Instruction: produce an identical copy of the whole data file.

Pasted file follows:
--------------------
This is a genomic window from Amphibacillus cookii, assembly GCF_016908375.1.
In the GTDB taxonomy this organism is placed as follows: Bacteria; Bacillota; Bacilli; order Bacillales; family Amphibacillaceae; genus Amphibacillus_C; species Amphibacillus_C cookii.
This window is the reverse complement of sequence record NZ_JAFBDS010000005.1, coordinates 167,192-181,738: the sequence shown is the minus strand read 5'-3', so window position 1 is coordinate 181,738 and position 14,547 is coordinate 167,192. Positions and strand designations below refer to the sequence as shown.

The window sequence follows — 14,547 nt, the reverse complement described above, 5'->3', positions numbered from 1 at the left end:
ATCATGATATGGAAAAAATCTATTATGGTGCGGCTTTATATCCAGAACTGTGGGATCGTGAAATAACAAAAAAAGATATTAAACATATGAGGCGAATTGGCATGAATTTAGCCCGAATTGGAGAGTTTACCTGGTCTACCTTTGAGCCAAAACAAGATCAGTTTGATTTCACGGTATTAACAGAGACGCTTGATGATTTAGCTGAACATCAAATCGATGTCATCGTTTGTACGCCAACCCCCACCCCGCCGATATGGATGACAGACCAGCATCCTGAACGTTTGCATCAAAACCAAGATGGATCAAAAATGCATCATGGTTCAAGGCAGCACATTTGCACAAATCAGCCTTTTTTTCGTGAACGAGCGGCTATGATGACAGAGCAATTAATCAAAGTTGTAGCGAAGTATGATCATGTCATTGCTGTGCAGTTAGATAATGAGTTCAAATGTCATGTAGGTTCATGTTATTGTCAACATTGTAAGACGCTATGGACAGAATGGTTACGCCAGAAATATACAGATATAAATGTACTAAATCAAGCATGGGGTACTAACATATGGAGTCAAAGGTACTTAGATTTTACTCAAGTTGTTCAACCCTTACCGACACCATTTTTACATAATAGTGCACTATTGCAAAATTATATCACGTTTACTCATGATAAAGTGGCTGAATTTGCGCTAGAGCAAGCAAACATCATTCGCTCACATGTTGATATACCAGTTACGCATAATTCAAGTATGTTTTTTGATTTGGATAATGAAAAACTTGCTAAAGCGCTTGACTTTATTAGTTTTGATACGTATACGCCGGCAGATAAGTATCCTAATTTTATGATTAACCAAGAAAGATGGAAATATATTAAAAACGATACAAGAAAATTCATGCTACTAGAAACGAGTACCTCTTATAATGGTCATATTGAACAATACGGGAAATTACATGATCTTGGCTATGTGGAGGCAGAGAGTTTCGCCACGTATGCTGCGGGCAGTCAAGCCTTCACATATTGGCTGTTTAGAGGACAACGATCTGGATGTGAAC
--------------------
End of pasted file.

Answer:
This is a genomic window from Amphibacillus cookii, assembly GCF_016908375.1.
In the GTDB taxonomy this organism is placed as follows: Bacteria; Bacillota; Bacilli; order Bacillales; family Amphibacillaceae; genus Amphibacillus_C; species Amphibacillus_C cookii.
This window is the reverse complement of sequence record NZ_JAFBDS010000005.1, coordinates 167,192-181,738: the sequence shown is the minus strand read 5'-3', so window position 1 is coordinate 181,738 and position 14,547 is coordinate 167,192. Positions and strand designations below refer to the sequence as shown.

The window sequence follows — 14,547 nt, the reverse complement described above, 5'->3', positions numbered from 1 at the left end:
ATCATGATATGGAAAAAATCTATTATGGTGCGGCTTTATATCCAGAACTGTGGGATCGTGAAATAACAAAAAAAGATATTAAACATATGAGGCGAATTGGCATGAATTTAGCCCGAATTGGAGAGTTTACCTGGTCTACCTTTGAGCCAAAACAAGATCAGTTTGATTTCACGGTATTAACAGAGACGCTTGATGATTTAGCTGAACATCAAATCGATGTCATCGTTTGTACGCCAACCCCCACCCCGCCGATATGGATGACAGACCAGCATCCTGAACGTTTGCATCAAAACCAAGATGGATCAAAAATGCATCATGGTTCAAGGCAGCACATTTGCACAAATCAGCCTTTTTTTCGTGAACGAGCGGCTATGATGACAGAGCAATTAATCAAAGTTGTAGCGAAGTATGATCATGTCATTGCTGTGCAGTTAGATAATGAGTTCAAATGTCATGTAGGTTCATGTTATTGTCAACATTGTAAGACGCTATGGACAGAATGGTTACGCCAGAAATATACAGATATAAATGTACTAAATCAAGCATGGGGTACTAACATATGGAGTCAAAGGTACTTAGATTTTACTCAAGTTGTTCAACCCTTACCGACACCATTTTTACATAATAGTGCACTATTGCAAAATTATATCACGTTTACTCATGATAAAGTGGCTGAATTTGCGCTAGAGCAAGCAAACATCATTCGCTCACATGTTGATATACCAGTTACGCATAATTCAAGTATGTTTTTTGATTTGGATAATGAAAAACTTGCTAAAGCGCTTGACTTTATTAGTTTTGATACGTATACGCCGGCAGATAAGTATCCTAATTTTATGATTAACCAAGAAAGATGGAAATATATTAAAAACGATACAAGAAAATTCATGCTACTAGAAACGAGTACCTCTTATAATGGTCATATTGAACAATACGGGAAATTACATGATCTTGGCTATGTGGAGGCAGAGAGTTTCGCCACGTATGCTGCGGGCAGTCAAGCCTTCACATATTGGCTGTTTAGAGGACAACGATCTGGATGTGAAC